Supporting Veteran Opportunity

United States veterans have made many sacrifices to preserve our freedom as Americans. Our veterans deserve recognition for their commitment of putting one’s country over one’s self. More importantly, our veterans deserve the assurance that the country they served will be there to offer unyielding support if and when they need it.

Veterans often face unique challenges affecting their mental, emotional and physical health after completing their service. These challenges can take a toll on the lives of veterans and their families, contributing to financial insecurity or long-term health issues.

It’s critical that we address the immediate needs of our veterans and consider new solutions to fix the root causes of the issues facing our veterans. I’m very proud to be a part of a team focusing on this exact mission.

Earlier this year, Governor Evers established the Blue Ribbon Commission on Veteran Opportunity. With more than 20 members, most of whom have military experience, the commission is charged with developing comprehensive, long-term efforts to support Wisconsin's more than 300,000 veterans and address challenges they may face. I’m honored to work with such a qualified group to better understand the issues at-hand and deliver recommendations to reduce barriers to employment, healthcare, housing and more.

The commission has already met five times since May. In each of these meetings there are four key goals we are to accomplish: examine current issues facing veterans, hear from the public, discuss policy ideas and prepare proposals for the governor. There are different themes addressed in each meeting, but we’ve remained focused on these goals to best understand how we can help our veterans.

During our first meeting we learned about how we can further sustain the Veterans Trust Fund, an important program that provides support for veteran museums, outreach and recovery programs, county veteran service offices and more.

In our second meeting, the commission discussed long-term nursing quality and accessibility, including in our state’s veterans homes. This is an issue of great concern to many, especially as we all know, we have an aging population with a shrinking caregiver workforce. We discussed how COVID-19 affected access to quality care and the effectiveness of the vaccine to protect residents. We looked forward to consider how new technology and specialized care can benefit veterans in care facilities.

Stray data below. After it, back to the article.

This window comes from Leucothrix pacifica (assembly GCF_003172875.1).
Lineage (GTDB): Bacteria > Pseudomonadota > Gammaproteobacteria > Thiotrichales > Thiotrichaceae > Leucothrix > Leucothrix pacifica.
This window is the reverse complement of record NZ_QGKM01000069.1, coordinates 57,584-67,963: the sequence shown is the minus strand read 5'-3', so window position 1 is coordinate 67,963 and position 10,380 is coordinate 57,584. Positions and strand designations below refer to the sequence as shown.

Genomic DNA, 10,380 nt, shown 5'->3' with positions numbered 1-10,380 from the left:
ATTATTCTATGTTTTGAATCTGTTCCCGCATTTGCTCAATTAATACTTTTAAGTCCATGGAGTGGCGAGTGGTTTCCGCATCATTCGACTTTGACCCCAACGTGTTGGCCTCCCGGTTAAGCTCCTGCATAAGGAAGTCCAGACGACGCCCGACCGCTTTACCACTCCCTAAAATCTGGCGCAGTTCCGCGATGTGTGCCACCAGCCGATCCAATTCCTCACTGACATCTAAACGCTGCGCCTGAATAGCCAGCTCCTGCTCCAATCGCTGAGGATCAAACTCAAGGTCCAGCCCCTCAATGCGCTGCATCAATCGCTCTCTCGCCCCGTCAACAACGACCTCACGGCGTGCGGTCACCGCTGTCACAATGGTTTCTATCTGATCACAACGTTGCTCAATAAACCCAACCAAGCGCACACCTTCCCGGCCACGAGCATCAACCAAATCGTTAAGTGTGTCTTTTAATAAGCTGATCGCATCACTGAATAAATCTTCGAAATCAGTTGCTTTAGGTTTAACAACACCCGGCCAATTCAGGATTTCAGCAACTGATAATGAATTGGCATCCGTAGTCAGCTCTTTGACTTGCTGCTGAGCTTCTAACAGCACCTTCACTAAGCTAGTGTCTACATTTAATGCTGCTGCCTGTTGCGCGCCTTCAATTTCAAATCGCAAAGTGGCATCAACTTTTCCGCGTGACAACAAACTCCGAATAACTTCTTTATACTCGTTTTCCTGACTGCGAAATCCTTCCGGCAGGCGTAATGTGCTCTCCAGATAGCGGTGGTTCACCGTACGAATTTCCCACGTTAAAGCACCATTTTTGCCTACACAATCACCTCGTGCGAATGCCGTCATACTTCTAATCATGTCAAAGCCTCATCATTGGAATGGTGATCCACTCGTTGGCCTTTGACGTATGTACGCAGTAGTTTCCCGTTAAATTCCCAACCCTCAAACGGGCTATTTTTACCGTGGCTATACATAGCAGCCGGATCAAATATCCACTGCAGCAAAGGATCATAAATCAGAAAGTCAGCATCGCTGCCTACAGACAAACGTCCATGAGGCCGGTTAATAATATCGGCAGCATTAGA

Post-service education, job training and employment were the main topics of conversation at our third meeting. I was interested to learn about the systems currently available to support veterans’ career paths and help them leverage their unique skills and specialties to new roles in the civilian workforce. We spent time thinking of ways we can improve ADA accommodations for veterans and develop employment on-boarding processes specific to veterans.

We held a public hearing during the fourth commission meeting. In all of the past meetings, we had experts and invited members of the public speak on each topic; this meeting was insightful to learn from Wisconsinites about the challenges and solutions they’ve identified to support fellow veterans. We heard from residents in areas of the state including Fond du Lac, Ashland and Dunn County—I am grateful for their valued participation in this meeting.

Last week we had our latest meeting, which focused on housing accessibility and mental health. We learned about mental health support programs and the barriers experienced by veterans that affect their housing stability. These issues are top priorities for the commission, and I’m hopeful our work will prompt action and results to support our veterans.

The commission will continue to meet through the rest of the summer. Based on the presentations we’ve joined and in-depth conversations we’ve had, we will develop a report with recommendations for Governor Evers to be included in the 2023-25 biennial budget proposal.

As the son of a World War II Navy veteran, I am incredibly honored to serve on the Blue Ribbon Commission and do my part to support Wisconsin’s veterans. My father’s uniform hangs in my office to this day to remind myself of Americans’ service to their country. Now it’s our responsibility to support our brave veterans who truly exemplified the meaning of public service.